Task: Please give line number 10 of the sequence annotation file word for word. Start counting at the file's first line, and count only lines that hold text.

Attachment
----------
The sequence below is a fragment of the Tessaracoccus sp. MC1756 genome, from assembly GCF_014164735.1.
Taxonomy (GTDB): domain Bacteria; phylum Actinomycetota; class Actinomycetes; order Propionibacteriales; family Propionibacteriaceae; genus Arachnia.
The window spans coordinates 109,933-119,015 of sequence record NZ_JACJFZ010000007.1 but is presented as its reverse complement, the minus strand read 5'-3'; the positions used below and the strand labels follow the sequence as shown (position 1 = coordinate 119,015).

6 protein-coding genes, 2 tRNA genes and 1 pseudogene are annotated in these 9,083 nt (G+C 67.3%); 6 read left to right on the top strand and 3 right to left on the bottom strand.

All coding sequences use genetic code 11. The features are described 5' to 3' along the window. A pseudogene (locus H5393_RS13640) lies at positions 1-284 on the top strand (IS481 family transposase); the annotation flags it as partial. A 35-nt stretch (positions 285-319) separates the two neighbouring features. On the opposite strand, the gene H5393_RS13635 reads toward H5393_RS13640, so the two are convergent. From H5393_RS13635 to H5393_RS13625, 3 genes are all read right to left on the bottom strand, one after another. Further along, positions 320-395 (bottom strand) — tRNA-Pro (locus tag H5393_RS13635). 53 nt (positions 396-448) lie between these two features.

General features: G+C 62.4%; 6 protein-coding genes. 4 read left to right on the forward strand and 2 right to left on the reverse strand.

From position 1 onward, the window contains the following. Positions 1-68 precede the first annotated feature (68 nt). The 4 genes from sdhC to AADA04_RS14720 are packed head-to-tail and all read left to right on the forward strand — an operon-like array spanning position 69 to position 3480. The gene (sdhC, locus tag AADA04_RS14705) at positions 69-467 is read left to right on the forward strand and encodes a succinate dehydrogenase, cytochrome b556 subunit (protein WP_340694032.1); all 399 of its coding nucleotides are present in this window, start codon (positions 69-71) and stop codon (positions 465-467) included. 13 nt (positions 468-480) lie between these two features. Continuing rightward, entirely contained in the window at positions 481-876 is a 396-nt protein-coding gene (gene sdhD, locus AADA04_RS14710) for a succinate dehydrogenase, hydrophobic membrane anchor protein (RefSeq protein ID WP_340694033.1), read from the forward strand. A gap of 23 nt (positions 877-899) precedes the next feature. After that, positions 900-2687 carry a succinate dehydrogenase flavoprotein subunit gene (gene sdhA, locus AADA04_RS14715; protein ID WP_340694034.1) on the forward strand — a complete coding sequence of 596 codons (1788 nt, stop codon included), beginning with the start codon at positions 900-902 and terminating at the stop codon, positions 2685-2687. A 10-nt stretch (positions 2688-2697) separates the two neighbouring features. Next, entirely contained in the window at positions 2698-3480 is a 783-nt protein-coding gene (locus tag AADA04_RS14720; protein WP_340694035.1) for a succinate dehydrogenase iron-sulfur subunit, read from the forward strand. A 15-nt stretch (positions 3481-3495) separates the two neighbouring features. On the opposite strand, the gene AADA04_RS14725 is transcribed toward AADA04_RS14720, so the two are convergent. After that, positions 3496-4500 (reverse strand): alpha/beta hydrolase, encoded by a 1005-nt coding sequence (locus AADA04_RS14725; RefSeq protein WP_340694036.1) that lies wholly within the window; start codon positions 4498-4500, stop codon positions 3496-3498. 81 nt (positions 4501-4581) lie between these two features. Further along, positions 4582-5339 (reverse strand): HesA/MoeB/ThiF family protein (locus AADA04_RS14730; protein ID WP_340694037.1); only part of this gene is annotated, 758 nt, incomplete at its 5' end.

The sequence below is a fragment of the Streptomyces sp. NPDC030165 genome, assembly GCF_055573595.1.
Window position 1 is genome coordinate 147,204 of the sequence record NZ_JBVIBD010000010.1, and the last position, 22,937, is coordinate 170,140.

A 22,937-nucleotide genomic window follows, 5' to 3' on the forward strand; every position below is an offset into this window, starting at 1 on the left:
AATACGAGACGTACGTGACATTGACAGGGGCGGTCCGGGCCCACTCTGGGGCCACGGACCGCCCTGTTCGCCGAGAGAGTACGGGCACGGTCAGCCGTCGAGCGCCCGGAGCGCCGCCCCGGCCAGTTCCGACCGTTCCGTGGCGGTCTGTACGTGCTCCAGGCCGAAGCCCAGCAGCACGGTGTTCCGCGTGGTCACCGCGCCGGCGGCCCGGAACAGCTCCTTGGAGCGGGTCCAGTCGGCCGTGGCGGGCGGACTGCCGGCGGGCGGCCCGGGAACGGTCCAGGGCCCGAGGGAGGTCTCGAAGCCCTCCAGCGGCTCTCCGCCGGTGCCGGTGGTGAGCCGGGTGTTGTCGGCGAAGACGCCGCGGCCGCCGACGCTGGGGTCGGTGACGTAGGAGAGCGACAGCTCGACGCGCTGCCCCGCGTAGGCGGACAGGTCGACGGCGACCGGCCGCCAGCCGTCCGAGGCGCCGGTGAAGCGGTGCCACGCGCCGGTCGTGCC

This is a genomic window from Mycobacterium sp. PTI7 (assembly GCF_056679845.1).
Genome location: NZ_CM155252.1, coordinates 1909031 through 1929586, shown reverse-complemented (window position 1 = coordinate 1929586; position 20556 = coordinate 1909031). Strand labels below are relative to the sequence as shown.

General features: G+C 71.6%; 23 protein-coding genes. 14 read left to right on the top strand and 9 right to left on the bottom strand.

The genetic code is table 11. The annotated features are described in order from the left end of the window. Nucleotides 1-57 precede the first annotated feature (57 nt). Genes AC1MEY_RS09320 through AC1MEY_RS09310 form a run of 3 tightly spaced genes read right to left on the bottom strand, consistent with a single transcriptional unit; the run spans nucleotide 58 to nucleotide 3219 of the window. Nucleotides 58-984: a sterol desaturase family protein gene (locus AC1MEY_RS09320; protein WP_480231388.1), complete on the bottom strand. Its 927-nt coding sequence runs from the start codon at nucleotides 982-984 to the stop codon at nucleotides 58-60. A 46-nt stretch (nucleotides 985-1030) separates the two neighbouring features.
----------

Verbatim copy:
A 22,937-nucleotide genomic window follows, 5' to 3' on the forward strand; every position below is an offset into this window, starting at 1 on the left: